Fast Food Fail and the Subway Panacea
Eating healthful foods isn’t always easy. Everyday we are forced to juggle the demands of our personal and professional lives with little or no time to adequately plan for our physical and emotional needs with a home-cooked meal or mindfully prepared snack. And, almost as inevitable as eating itself, hunger most often strikes when we find ourselves miles away from the go-to snacks we typically carry without a single natural grocer or conscionable juice stand in sight. But, as inconvenient as it may be, we humans must eat and circumstance may force us to seek out establishments that provide quick and reasonably healthy meals. Personally, which I am sure is the case with many others, such situations typically turn into quests for the glowing green and yellow Subway sign and the sometimes-magical experience of eating the familiarly stale bread and wilted vegetables.
Well, our Subway days may be over as a recent study has found that eating at restaurants marketed as ‘healthy’ may not be any better than visiting the grease covered establishments that we all love to hate. According to a study published in the Journal of Adolescent Health, people (adolescents in particular) order just as many calories at ‘healthy’ fast food restaurants like Subway as they do when they eat at less health-reputable establishment like McDonald’s. And, although the nutrient profile of Subway is slightly healthier than that of McDonald’s, we have a tendency to over consume at both, which directly contributes to weight gain.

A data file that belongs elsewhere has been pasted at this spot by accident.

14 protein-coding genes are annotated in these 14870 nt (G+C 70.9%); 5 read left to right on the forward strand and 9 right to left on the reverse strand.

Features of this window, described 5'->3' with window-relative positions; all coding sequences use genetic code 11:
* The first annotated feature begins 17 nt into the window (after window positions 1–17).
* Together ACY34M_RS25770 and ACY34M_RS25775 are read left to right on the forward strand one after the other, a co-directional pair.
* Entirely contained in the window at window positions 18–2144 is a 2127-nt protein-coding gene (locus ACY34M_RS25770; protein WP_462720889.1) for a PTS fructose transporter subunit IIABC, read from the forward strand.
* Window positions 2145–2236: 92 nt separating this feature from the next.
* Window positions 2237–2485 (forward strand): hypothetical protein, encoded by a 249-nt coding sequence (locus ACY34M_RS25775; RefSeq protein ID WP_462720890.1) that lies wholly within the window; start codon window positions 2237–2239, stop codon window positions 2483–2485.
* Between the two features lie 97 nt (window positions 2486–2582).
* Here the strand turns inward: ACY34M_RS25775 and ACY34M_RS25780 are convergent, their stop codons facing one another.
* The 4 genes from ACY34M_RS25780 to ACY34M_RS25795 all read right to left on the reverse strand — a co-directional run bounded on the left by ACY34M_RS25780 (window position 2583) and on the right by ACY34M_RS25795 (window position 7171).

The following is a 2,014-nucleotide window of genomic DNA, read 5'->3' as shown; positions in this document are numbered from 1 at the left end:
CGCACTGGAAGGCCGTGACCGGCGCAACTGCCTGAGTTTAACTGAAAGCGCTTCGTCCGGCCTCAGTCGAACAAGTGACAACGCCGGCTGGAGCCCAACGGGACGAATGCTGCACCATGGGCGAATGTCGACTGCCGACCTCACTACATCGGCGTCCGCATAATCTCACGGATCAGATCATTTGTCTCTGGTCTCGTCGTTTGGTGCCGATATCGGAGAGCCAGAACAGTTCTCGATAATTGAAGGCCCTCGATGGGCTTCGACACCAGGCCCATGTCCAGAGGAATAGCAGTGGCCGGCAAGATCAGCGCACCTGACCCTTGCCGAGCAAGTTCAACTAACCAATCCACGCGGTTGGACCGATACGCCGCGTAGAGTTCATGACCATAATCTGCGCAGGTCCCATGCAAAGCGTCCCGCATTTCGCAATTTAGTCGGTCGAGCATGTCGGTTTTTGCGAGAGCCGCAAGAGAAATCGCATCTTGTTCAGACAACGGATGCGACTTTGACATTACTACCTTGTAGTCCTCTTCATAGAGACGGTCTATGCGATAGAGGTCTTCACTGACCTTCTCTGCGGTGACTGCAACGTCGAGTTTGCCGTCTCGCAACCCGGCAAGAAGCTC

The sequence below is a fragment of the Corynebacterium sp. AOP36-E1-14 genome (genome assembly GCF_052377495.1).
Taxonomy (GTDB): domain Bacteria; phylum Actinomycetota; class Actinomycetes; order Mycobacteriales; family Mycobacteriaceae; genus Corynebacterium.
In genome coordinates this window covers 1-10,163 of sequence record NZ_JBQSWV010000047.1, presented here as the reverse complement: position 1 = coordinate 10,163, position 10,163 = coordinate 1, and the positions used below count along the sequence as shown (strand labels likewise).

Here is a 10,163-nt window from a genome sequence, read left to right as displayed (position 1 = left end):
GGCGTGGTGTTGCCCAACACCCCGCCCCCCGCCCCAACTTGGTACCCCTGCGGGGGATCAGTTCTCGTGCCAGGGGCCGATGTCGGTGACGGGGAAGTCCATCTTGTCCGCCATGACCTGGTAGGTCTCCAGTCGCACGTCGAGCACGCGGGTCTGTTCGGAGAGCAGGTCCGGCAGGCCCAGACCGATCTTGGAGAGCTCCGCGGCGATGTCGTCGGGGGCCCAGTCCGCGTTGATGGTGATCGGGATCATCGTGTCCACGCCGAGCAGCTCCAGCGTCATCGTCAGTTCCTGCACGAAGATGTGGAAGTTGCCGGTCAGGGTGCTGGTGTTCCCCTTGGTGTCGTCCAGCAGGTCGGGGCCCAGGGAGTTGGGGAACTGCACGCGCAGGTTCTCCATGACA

Understandably there are some weaknesses in a study such as this (meal composition throughout the remainder of the day, how much was consumed and marginal differences in calorie composition depending upon preparation), but it doesn’t bode well for our collective health that many people, including myself up until now, consider Subway one of, if not the best fast-food option available. Couple this with the fact that Subways now outnumbers McDonald’s worldwide and we could have a major problem on our hands.
Now, don’t get me wrong. I am not suggesting that the occasional foot long, dry, cheese-free Veggie Delight doesn’t have its place in a healthy diet, I am simply suggesting that the excessive use of sugar and oil laden condiments, oversized cookies and mega soft drinks may be best avoided in favor of a nice brisk walk or yoga class.